What is motivation? Motivation is defined as the reason or reasons one has for acting or behaving in a particular way. Motivation is tricky because it is such a personal thing. Figuring out what motivates you can be challenging. It may vary from task to task or behavior to behavior. Knowing what helps inspire you to finish things or participate in things is an important step in figuring out your motivational incentives.
As military spouses, it can be so challenging to get motivated. We move often, and so many things are uncertain. We get asked to do a lot by our spouses, by the community, by our children’s school and activities, and even by our spouses’ jobs. Overcoming that lack of motivation can be challenging at best. There are also several things presented above that contribute to our lack of motivation. From burnout, lack of control, and decision fatigue to not feeling challenged, I am going to go through each of these and provide some tips to help you find what motivates you.
Burnout, as defined by Psychology Today, is a state of emotional, mental, and often physical exhaustion brought on by prolonged or repeated stress.
I remember early on in my life as an Army wife when this hit. My husband was a company commander, and I volunteered for all the things. When he finished that assignment and we moved, I made a promise to myself to take a break from saying yes to volunteering and correct people when they would try to “voluntold” me. I said no to all volunteer work for about a decade after that. I was so burned out. Now, a decade later, I have learned some tricks to keep me motivated.
- The first one is to volunteer for something that brings me joy. I volunteer as an Ambassador for Military Wild because being outside makes me happy, and sharing that love of being outside feels amazing. I also love promoting wellness, and this is an easy way to do it.
- I have also found a real passion for volunteering at my daughter’s school. I’ve been doing a lot of that this year, and it has been the most fun.
We can experience burnout in so many areas of our lives as military spouses.
LACK OF CONTROL:
Some things, like volunteering, we can control. But what about the things we can’t control?
I’m seriously over moving. But there is not much I can do about this. What I’ve done to help is:
- Get involved as soon as I can once we move to a new place.
- I say yes to the first 10 invites I get for social events. I take the motivation out of that and make it a rule.
- It can be hard to say yes to things for a homebody like me. But I know that once I have a few friends, getting motivated to get out gets easier.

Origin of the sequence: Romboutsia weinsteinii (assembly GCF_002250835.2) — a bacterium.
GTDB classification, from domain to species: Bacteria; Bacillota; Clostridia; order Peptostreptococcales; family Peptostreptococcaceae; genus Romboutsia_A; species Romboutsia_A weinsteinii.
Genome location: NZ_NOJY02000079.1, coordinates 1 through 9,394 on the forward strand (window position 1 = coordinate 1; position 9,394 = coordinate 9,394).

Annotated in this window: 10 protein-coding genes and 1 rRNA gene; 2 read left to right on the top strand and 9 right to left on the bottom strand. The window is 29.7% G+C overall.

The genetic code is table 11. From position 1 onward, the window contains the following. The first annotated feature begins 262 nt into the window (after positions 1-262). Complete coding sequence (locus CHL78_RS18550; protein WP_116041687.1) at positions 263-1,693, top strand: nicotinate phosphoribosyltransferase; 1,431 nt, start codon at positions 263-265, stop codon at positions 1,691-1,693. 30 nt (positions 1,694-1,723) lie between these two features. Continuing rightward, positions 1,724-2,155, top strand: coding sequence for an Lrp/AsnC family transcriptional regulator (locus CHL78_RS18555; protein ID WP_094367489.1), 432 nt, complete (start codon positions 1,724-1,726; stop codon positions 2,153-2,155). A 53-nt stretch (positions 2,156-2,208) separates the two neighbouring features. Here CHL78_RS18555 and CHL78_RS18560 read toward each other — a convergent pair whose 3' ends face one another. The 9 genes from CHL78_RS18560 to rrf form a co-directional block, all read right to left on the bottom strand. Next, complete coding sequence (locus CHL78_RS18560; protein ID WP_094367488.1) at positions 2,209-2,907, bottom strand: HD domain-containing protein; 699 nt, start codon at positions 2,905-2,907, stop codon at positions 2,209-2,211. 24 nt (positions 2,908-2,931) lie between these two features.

- I buy the plants and hang the pictures, no matter how long the duty station will last. I do what I can to feel at home. This helps me feel settled, establishes a routine, and invites motivation back into my life.
Decision fatigue is defined by the American Medical Association as a state of mental overload that can impede a person’s ability to continue making decisions.
We make so many decisions every day. We make hard decisions regularly while living this life as military spouses. It can be really easy to try to outsource these decisions by asking for advice from friends, family, and even on social media, especially when we lack the motivation to make them ourselves. This, however, can make decision making even harder.
- Having too many ideas or opinions from other people can make us feel overwhelmed and not motivated at all.
- It can also make us doubt ourselves.
- One of the things that helps me most is knowing what we as a family say yes and no to. This can really help with making decisions.
- I also think that going with your gut and trusting your instincts can really help get that motivation going again. We have to be better about listening to ourselves because we know ourselves best!
NOT FEELING CHALLENGED:
How do you get motivated when you don’t feel challenged?
This is a hard one. I remember the first time we moved overseas and I couldn’t find a job that would use my education and work background. I felt frustrated and disappointed. I got a job that just helped fill the hours of the day. Instead of being challenged on the job front, I looked for other ways to feel challenged.
- I signed up for a half marathon.
- We made travel goals.
- I made reading goals that had nothing to do with school.
- We even made some silly goals like having gelato and wine every day while on a trip. But these little things helped me feel like I was accomplishing something.
FINDING WHAT WORKS FOR YOU:
Taking all of this into consideration, here are some tips to help make some of this easier.
- Have a strong list of your values and your family’s values.
- Have a list of things you will always say “yes” and “no” to.
- Write down things that motivate you and things that get you really excited.
- Do prizes motivate you? Do activities motivate you? Knowing these things can really help when motivation is hard to come by.
Military life presents its own sorts of challenges that can affect our motivation. I hope that these tips help, and know that they can be used in any area or phase of your life, long after your time as a military spouse is over.
Elizabeth Bosse is a yoga teacher, reiki master and teacher, and writer. As the creator of the blog WellnessWildernessWith Elizabeth she is building a program to take wellness on the move. As a military spouse of 15 years and mother of a young daughter, Elizabeth has had a lot of practice maintaining wellness through changing circumstances, developing her philosophy through 9 moves (5 of which were overseas), 2 deployments, and 1 evacuation. She has a master’s degree in social work from the University of Alabama and experience in hospice. In her spare time, Elizabeth enjoys running, swimming, reading, practicing and teaching yoga, and traveling.
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